Longfellow wrote a memorial poem of that night, teaching generations about Paul Revere alerting the Minutemen that the British were coming. "Paul's Revere's Ride"
I thought of how the wives and families might have been effected by the Revolutionary War. They were as much soldiers as the men. They had to do their part by keeping things going smoothly at home while they waited and prayed for their loved ones fighting for freedom. It doesn't matter the era - women still are waiting and praying for their men to come home.
Here is the first few lines of a poem from a wife's point of view-
Quietly waiting, restlessness
Silently praying, sleeplessness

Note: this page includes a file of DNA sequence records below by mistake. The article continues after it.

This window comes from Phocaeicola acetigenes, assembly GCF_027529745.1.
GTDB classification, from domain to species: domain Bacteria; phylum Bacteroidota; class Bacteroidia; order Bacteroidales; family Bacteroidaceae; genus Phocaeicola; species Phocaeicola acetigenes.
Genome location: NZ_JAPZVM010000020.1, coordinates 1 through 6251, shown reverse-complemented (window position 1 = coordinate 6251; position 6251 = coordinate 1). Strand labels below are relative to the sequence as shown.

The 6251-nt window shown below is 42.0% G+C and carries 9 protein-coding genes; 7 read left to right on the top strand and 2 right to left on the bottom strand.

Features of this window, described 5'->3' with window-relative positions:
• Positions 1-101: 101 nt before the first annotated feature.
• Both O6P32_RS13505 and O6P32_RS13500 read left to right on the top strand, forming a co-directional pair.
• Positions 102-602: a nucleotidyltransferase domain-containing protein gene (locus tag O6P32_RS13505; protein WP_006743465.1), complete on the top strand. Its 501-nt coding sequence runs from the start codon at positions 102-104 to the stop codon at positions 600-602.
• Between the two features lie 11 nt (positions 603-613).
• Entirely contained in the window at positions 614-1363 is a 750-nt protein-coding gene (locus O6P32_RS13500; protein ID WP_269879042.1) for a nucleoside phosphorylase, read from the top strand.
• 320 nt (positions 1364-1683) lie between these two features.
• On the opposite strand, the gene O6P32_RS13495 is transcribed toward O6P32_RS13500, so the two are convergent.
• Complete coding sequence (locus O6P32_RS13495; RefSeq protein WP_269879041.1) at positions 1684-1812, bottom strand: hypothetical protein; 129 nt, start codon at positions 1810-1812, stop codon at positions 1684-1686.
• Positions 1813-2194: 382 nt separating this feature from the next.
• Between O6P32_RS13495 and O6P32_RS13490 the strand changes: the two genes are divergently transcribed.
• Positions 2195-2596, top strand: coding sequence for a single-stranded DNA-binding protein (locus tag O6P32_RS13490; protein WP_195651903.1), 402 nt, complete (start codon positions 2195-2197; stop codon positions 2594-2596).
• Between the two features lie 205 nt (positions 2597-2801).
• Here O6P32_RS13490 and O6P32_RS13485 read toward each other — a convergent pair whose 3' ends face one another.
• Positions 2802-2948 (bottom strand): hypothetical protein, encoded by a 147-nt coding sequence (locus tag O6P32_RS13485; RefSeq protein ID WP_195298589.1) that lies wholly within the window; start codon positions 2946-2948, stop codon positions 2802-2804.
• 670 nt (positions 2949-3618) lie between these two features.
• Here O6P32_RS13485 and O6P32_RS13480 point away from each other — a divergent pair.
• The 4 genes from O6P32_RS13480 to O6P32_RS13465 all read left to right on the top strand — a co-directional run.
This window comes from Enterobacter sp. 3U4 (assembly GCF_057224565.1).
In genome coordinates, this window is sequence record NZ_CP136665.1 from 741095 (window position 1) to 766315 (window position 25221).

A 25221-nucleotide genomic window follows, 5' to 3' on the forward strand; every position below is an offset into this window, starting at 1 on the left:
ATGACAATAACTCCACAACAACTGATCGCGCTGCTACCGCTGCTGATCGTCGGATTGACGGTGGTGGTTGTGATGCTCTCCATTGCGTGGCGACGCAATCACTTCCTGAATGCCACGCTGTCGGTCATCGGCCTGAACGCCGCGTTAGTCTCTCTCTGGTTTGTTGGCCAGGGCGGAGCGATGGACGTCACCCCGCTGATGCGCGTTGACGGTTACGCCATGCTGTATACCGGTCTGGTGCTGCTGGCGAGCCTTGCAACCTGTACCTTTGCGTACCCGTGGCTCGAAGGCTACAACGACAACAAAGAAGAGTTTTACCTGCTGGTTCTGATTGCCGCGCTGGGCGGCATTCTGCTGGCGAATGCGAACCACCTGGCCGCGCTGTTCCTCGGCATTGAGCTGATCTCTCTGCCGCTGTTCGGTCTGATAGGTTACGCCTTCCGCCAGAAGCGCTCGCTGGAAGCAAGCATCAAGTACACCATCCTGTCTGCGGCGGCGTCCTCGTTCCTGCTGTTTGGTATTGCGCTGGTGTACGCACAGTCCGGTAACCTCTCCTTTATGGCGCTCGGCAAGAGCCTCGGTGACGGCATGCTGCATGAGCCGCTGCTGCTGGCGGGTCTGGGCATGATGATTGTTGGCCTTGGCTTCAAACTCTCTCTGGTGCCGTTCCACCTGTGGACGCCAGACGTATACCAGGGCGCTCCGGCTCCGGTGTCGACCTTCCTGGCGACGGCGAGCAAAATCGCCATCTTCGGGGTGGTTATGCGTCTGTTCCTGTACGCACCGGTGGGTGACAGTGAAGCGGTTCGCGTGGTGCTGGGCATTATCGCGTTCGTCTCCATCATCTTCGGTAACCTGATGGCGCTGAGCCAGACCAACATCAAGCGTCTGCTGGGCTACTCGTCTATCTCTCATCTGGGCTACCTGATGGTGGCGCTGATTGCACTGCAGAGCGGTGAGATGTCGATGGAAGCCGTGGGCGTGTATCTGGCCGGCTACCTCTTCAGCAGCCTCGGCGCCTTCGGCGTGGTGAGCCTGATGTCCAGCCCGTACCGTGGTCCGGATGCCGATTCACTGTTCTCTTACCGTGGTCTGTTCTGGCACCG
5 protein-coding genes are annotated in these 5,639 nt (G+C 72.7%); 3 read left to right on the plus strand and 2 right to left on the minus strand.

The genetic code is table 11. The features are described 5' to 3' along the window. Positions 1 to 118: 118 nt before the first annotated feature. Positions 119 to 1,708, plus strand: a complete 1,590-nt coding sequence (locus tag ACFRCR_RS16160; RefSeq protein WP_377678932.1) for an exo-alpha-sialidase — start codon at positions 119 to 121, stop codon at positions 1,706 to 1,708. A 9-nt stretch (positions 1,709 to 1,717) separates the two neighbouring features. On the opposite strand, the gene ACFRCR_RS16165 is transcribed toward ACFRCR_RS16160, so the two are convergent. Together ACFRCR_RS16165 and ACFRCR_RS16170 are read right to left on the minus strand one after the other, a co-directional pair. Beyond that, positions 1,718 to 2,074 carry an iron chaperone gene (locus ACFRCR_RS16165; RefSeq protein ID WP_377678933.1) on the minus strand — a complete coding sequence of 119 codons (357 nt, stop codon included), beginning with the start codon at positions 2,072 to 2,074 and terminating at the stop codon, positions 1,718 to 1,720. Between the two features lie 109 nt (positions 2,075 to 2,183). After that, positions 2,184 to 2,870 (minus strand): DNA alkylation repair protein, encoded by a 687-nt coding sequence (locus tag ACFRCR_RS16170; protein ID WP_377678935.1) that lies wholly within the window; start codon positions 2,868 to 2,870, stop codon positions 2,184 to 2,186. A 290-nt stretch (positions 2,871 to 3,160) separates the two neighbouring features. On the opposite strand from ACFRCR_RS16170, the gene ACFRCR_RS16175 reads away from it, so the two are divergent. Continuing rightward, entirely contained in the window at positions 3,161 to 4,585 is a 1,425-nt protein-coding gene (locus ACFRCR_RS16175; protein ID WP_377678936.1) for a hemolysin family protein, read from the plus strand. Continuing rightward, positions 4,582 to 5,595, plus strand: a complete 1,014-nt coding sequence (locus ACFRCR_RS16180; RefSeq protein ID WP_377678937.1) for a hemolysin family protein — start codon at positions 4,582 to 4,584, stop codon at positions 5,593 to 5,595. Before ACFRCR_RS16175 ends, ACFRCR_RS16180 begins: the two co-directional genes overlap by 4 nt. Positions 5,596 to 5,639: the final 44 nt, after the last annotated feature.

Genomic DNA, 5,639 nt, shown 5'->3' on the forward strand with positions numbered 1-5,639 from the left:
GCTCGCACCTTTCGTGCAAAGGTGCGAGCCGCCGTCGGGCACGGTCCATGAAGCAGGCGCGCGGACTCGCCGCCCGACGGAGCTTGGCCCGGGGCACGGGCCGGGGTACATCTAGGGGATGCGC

Moon on the window, glistening
Slowly breathing, listening
A gallop on stones, a shout in the night!
A cry of a child, a call to fight.
A candle lit, a boot stamped in place,
A bag of vittles, a tender embrace
“Hurry, hurry! but we’ll miss you so.
“Here are your things.” Do you have to go?
A peek at the babe, in sleepful bliss,
The horse is saddled, one last kiss . . .
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